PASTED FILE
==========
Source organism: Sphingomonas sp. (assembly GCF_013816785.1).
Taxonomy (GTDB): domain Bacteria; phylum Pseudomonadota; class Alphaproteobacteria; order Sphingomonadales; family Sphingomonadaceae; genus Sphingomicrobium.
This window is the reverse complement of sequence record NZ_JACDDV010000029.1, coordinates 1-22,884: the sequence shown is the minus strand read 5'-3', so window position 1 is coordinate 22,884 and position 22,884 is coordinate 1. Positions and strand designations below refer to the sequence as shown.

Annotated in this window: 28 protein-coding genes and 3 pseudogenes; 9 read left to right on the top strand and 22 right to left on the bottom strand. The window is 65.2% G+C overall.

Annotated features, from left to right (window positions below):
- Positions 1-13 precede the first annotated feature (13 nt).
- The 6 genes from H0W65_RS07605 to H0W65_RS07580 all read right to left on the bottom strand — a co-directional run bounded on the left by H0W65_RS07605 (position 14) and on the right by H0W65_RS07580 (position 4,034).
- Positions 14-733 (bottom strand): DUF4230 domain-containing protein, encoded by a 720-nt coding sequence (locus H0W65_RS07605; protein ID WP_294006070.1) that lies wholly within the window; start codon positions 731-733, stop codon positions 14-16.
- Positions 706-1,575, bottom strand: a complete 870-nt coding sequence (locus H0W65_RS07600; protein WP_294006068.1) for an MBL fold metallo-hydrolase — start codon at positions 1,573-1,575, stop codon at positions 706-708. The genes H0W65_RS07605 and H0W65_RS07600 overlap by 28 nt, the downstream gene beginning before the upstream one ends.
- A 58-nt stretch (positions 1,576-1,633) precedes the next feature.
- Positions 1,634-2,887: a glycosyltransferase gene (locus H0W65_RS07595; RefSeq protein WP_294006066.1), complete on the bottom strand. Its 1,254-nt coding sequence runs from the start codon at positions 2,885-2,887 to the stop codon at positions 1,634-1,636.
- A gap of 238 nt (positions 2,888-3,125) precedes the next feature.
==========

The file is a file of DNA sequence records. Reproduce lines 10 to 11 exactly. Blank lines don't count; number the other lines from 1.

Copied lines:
- A 58-nt stretch (positions 1,576-1,633) precedes the next feature.
- Positions 1,634-2,887: a glycosyltransferase gene (locus H0W65_RS07595; RefSeq protein WP_294006066.1), complete on the bottom strand. Its 1,254-nt coding sequence runs from the start codon at positions 2,885-2,887 to the stop codon at positions 1,634-1,636.